But what if it turns out not to be a “This-Is-Us-Crock-Pot” kinda love?
Earlier this month, thousands found themselves gathered around their televisions yelling at a countdown clock during the final minutes of the Super Bowl. Many were not necessarily interested in the outcome of the down-to-the-wire football conquest, but rather the program to be aired shortly after the big game. NBC promised to answer all of the tearful, tantalizing questions that have captured the nation regarding a television drama called “This Is Us.”
I confess I haven’t jumped on the bandwagon of the show, only catching a few highlights here and there. But who could miss the outrage over a plugged in crock-pot and a house fire that confused, shocked, and piqued a growing audience? A mentor of mine recently commented that shows like this give us insight into our culture and its underlying beliefs. What causes this rapt attention with shows such as these? I believe the answer is this: love.
We are fascinated by the relationships portrayed in these dramas because the truth is, we want what they have to offer.
The Love We Want
We want love that will stop and say “I love you” while the house erupts in flames behind us because he couldn’t imagine not declaring this to you. We want love that will emerge victorious from a smoky door with a tiny dog, ashy nostrils and a pillowcase full of irreplaceable memories because he couldn’t stand to disappoint you. We want love that says just the right thing during moments of crisis, followed by forehead kisses and heartfelt reassurances.
We want love like the characters we see. Like Randall and Beth, whose perfectly arranged spats are merely well-timed, witty banter that leaves us snickering and awing and envious. Or Kate and Toby, who fully support each other while she declares, “You made me believe in me . . . you changed my life . . . you literally saved me.”
And yet, this isn’t real. This is a storyline. A fabricated reality. Like a crock-pot plugged into a well-written drama. And the problem with love that isn’t realistic is that it leaves us wondering if love is even real. This is the difference between what the world says love is and what God’s Word has already declared to be true.
The abounding absolute truth is: God, Himself, is love.
What the World Won’t Tell You
Why are we drawn to love? Because we were made for eternity, and we are drawn to the Source of love. First John 4:7 declares, “Beloved, let us love one another, for love is from God; and everyone who loves is born of God and knows God. The one who does not love does not know God, for God is love.” The world won’t tell you that, though.
The world says we need love that feels like something.
The Bible says we need love that acts like Someone (Ephesians 5:1-2).
The world says that love completes me.
The Bible says that I am complete because when I could not love, I was completely loved (1 John 4:19).
The world says that love is the absence of “I’m sorry.”
The Bible says that love is the presence of forgiveness (Proverbs 17:9).
The world says you fall in love by coincidence or happenstance.
The Bible says you choose to love (1 Corinthians 13).
The world says love makes you believe in yourself.
The Bible says love makes you believe in Someone Else (John 3:16).
But the world isn’t completely wrong about love. Because what we see in the fairytales and what we hope for in the televised dramas are the things that draw out our hearts. It is what we hope that love is.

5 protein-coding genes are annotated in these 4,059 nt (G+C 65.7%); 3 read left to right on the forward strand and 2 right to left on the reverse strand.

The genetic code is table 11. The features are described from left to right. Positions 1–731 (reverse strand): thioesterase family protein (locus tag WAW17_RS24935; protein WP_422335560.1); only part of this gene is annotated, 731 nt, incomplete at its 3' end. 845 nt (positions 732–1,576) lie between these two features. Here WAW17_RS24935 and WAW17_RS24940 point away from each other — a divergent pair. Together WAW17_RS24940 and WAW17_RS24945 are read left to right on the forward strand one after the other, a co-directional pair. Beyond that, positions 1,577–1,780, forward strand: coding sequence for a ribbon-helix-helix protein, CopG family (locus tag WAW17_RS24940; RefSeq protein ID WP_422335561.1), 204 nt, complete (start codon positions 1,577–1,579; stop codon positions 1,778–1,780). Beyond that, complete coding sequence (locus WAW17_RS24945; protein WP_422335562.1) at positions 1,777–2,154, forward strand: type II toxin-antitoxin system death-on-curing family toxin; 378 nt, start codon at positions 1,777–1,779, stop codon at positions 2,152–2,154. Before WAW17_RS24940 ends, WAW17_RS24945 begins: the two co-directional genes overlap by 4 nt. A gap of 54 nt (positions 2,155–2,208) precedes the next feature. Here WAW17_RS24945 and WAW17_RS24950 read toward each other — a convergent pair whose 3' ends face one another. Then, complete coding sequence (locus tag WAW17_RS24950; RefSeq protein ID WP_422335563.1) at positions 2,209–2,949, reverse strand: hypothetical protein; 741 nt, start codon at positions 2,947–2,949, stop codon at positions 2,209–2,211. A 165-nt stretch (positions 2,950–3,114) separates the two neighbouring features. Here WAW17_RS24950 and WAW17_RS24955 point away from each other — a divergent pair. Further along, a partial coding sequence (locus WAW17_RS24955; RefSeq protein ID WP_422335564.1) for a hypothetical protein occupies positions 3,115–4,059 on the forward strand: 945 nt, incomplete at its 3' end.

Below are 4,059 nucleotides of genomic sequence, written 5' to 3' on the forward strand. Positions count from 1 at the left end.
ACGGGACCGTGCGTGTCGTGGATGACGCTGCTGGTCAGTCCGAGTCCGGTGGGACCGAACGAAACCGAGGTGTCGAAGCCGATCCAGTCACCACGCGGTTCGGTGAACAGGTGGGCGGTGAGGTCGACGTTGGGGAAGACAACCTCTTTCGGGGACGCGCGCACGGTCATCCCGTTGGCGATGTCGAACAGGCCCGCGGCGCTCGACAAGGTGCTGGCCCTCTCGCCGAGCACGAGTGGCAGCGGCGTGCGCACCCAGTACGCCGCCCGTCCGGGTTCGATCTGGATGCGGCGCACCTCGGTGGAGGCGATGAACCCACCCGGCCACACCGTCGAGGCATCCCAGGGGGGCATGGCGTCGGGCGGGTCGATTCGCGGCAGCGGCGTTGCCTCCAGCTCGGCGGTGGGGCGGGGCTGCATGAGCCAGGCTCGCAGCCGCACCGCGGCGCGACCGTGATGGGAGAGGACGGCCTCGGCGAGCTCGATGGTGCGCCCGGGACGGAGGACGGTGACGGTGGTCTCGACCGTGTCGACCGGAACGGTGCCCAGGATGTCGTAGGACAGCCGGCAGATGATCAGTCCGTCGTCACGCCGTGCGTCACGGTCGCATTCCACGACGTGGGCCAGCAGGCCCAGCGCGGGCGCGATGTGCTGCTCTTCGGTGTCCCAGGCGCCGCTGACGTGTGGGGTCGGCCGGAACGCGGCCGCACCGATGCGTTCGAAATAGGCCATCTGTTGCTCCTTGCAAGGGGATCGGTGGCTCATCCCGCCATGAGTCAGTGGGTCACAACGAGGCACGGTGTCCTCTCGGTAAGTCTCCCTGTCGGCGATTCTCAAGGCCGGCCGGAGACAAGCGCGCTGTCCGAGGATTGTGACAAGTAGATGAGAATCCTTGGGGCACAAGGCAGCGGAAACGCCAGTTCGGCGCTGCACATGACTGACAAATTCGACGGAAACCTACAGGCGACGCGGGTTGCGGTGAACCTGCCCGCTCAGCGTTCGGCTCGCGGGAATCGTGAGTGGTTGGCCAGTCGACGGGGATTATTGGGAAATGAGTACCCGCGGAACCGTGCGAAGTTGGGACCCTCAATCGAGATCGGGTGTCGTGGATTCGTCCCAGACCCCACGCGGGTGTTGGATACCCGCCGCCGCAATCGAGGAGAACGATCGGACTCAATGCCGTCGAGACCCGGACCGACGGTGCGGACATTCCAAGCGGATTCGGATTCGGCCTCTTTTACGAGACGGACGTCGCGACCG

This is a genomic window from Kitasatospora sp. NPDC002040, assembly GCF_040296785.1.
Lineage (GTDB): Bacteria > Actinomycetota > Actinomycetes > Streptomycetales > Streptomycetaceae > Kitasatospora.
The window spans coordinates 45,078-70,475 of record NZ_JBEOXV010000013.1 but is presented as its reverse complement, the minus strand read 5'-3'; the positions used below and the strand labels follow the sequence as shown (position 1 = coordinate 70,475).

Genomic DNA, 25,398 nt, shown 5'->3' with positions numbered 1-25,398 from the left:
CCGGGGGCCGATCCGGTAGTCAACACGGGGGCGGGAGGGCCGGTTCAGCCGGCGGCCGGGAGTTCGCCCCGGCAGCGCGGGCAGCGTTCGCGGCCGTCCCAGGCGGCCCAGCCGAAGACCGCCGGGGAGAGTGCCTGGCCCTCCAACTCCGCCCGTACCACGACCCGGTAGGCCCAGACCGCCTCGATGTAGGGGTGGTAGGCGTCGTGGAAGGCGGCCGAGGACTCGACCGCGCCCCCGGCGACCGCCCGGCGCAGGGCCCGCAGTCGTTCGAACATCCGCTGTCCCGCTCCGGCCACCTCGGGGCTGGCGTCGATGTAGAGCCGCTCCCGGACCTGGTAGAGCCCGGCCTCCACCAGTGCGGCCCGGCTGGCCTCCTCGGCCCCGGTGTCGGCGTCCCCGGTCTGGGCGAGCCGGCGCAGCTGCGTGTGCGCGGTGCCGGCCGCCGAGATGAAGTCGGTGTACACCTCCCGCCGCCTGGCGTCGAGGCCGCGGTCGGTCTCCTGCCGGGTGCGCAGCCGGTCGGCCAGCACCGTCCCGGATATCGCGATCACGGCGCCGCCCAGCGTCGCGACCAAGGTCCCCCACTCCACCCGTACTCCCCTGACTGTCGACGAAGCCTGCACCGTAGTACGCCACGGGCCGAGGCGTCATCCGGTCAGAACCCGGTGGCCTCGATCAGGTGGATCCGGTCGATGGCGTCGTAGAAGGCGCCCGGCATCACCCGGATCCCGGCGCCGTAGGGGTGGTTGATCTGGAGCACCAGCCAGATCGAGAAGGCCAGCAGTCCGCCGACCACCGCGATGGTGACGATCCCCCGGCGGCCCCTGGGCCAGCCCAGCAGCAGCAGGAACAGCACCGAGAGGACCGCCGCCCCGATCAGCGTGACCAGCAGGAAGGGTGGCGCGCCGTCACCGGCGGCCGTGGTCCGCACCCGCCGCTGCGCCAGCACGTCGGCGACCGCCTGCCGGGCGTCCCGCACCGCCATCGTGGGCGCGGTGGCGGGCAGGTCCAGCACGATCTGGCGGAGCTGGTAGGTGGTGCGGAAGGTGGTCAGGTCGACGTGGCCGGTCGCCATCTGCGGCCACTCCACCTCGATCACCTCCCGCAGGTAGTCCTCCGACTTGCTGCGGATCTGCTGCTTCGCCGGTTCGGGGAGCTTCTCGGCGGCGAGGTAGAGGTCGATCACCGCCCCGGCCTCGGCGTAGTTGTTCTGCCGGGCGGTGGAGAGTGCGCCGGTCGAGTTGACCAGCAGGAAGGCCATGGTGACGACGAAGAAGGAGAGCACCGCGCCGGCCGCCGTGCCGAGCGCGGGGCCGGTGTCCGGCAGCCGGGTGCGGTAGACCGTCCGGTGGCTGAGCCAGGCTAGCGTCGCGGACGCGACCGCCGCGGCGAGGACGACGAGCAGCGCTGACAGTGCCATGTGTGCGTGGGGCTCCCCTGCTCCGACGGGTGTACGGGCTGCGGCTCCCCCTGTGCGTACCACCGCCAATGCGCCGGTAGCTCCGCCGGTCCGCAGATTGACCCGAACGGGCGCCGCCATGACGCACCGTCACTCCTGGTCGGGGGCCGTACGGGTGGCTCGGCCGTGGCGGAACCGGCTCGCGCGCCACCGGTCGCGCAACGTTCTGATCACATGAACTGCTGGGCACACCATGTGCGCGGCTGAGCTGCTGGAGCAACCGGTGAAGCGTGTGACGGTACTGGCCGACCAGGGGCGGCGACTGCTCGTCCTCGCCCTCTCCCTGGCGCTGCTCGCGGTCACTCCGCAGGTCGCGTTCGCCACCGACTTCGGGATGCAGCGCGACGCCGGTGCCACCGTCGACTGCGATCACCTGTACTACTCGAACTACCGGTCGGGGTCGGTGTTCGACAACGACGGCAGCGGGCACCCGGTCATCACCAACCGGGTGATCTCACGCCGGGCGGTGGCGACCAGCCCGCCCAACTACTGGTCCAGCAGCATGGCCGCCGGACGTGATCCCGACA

We do want love to be all of those things for us. Maybe this is why we are drawn to the crock-pot flames. The problem is that our desire for love is often focused on what love does to us. But the love born in heaven and demonstrated on earth is about what love has done for us, and what our response to that love should be (Romans 8:32).
Peeling Back the Layers
If I peel back the layers of my own heart, then what I discover is that I don’t really want love. I want obsession. I want someone to be as obsessed with me as I know I am not supposed to be with myself. When love becomes obsessive, it then becomes possessive, and ultimately becomes destructive because love cannot live in the bounds that constrain us to ourselves.
I want love to make me feel. God wants love to make me like Him.
I want love to make me full. God wants love that makes me empty my sinful self.
I want love that gives to me without requiring. Jesus wants devotion that will cost me my life.
This is why I am, why we are, disillusioned with the world’s version of love. We are willing to settle for cheap substitutes. First Corinthians 13:7-8 says, “Love bears all things, believes all things, hopes all things, endures all things. Love never ends . . . so now faith, hope, and love abide, these three; but the greatest of these is love.”
Why is the greatest love? Because love is the only attribute that doesn’t have a finish line. When we get to heaven we will no longer need faith because our faith will be realized in the face of our Savior. We will no longer need to hope because our confident expectation will come to fruition in a new heaven and a new earth.
But love. Love will live. Love will endure through eternity. Because God is love.
When your heart longs for love, know that it is longing ultimately for the One who is Love. And this longing for love is not wrong, for eternity was built into the heart of every man and woman (Ecclesiastes 3:11). If the earthly love that you are experiencing isn’t living up to your expectations, be brave and ask yourself what narrative of love you are after. Who has your devotion? What version of love are you expecting? Is it a crock-pot kind of love? Is it a perfect story line? Or will you lean in to a love that has emptied Himself (Philippians 2:5–11), taking on the form of a bond-servant, so that we would know that true love can be found?
Also, don’t throw away your crock-pot. Instead, pick up your Bible. Your love story awaits.